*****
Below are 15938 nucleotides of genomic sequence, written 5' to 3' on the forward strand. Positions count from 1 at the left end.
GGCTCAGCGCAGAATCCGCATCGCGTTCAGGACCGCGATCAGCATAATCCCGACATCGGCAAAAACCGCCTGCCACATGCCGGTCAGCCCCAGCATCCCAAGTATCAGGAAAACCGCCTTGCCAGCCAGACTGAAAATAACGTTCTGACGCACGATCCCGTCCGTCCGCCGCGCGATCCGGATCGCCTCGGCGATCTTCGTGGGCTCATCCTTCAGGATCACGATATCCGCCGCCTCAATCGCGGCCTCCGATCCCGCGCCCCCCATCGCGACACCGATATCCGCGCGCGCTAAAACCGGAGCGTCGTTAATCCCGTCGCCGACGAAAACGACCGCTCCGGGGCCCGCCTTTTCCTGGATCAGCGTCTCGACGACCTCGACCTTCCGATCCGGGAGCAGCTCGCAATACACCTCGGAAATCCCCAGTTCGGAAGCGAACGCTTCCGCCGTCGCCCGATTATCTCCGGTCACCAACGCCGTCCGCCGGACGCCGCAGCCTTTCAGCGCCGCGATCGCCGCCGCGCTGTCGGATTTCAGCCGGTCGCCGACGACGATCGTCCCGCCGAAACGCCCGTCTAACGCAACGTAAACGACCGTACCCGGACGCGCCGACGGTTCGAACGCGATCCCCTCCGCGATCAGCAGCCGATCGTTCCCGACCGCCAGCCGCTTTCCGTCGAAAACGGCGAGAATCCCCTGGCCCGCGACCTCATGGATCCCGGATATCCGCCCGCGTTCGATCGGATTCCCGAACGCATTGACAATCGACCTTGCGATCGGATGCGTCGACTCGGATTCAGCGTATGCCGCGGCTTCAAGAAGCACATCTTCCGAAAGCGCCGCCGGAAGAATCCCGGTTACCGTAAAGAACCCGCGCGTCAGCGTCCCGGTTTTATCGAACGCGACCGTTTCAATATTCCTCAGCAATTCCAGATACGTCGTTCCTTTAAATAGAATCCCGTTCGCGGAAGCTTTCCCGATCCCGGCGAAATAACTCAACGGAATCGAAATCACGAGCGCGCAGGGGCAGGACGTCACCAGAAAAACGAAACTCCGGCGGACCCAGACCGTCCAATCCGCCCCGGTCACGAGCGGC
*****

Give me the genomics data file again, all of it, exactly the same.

Below are 15938 nucleotides of genomic sequence, written 5' to 3' on the forward strand. Positions count from 1 at the left end.
GGCTCAGCGCAGAATCCGCATCGCGTTCAGGACCGCGATCAGCATAATCCCGACATCGGCAAAAACCGCCTGCCACATGCCGGTCAGCCCCAGCATCCCAAGTATCAGGAAAACCGCCTTGCCAGCCAGACTGAAAATAACGTTCTGACGCACGATCCCGTCCGTCCGCCGCGCGATCCGGATCGCCTCGGCGATCTTCGTGGGCTCATCCTTCAGGATCACGATATCCGCCGCCTCAATCGCGGCCTCCGATCCCGCGCCCCCCATCGCGACACCGATATCCGCGCGCGCTAAAACCGGAGCGTCGTTAATCCCGTCGCCGACGAAAACGACCGCTCCGGGGCCCGCCTTTTCCTGGATCAGCGTCTCGACGACCTCGACCTTCCGATCCGGGAGCAGCTCGCAATACACCTCGGAAATCCCCAGTTCGGAAGCGAACGCTTCCGCCGTCGCCCGATTATCTCCGGTCACCAACGCCGTCCGCCGGACGCCGCAGCCTTTCAGCGCCGCGATCGCCGCCGCGCTGTCGGATTTCAGCCGGTCGCCGACGACGATCGTCCCGCCGAAACGCCCGTCTAACGCAACGTAAACGACCGTACCCGGACGCGCCGACGGTTCGAACGCGATCCCCTCCGCGATCAGCAGCCGATCGTTCCCGACCGCCAGCCGCTTTCCGTCGAAAACGGCGAGAATCCCCTGGCCCGCGACCTCATGGATCCCGGATATCCGCCCGCGTTCGATCGGATTCCCGAACGCATTGACAATCGACCTTGCGATCGGATGCGTCGACTCGGATTCAGCGTATGCCGCGGCTTCAAGAAGCACATCTTCCGAAAGCGCCGCCGGAAGAATCCCGGTTACCGTAAAGAACCCGCGCGTCAGCGTCCCGGTTTTATCGAACGCGACCGTTTCAATATTCCTCAGCAATTCCAGATACGTCGTTCCTTTAAATAGAATCCCGTTCGCGGAAGCTTTCCCGATCCCGGCGAAATAACTCAACGGAATCGAAATCACGAGCGCGCAGGGGCAGGACGTCACCAGAAAAACGAAACTCCGGCGGACCCAGACCGTCCAATCCGCCCCGGTCACGAGCGGC